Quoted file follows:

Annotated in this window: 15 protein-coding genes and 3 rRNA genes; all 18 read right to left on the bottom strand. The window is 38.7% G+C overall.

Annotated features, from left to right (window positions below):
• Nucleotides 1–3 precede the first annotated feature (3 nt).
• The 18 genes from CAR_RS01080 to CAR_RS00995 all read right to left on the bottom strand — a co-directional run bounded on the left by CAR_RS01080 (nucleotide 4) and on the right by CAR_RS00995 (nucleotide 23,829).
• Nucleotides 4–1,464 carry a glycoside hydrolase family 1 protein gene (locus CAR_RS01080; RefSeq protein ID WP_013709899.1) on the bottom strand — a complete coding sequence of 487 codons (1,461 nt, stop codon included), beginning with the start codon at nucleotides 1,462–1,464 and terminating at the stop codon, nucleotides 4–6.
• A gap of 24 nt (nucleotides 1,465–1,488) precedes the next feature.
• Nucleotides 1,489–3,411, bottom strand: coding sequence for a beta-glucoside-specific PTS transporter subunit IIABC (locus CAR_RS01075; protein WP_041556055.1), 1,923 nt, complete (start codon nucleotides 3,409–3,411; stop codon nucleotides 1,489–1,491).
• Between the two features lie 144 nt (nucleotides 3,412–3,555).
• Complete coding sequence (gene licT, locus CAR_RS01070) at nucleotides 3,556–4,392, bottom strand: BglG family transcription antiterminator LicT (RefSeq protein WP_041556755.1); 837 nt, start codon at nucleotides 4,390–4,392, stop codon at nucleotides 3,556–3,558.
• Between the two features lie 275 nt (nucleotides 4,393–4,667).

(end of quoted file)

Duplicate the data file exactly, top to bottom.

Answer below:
Annotated in this window: 15 protein-coding genes and 3 rRNA genes; all 18 read right to left on the bottom strand. The window is 38.7% G+C overall.

Annotated features, from left to right (window positions below):
• Nucleotides 1–3 precede the first annotated feature (3 nt).
• The 18 genes from CAR_RS01080 to CAR_RS00995 all read right to left on the bottom strand — a co-directional run bounded on the left by CAR_RS01080 (nucleotide 4) and on the right by CAR_RS00995 (nucleotide 23,829).
• Nucleotides 4–1,464 carry a glycoside hydrolase family 1 protein gene (locus CAR_RS01080; RefSeq protein ID WP_013709899.1) on the bottom strand — a complete coding sequence of 487 codons (1,461 nt, stop codon included), beginning with the start codon at nucleotides 1,462–1,464 and terminating at the stop codon, nucleotides 4–6.
• A gap of 24 nt (nucleotides 1,465–1,488) precedes the next feature.
• Nucleotides 1,489–3,411, bottom strand: coding sequence for a beta-glucoside-specific PTS transporter subunit IIABC (locus CAR_RS01075; protein WP_041556055.1), 1,923 nt, complete (start codon nucleotides 3,409–3,411; stop codon nucleotides 1,489–1,491).
• Between the two features lie 144 nt (nucleotides 3,412–3,555).
• Complete coding sequence (gene licT, locus CAR_RS01070) at nucleotides 3,556–4,392, bottom strand: BglG family transcription antiterminator LicT (RefSeq protein WP_041556755.1); 837 nt, start codon at nucleotides 4,390–4,392, stop codon at nucleotides 3,556–3,558.
• Between the two features lie 275 nt (nucleotides 4,393–4,667).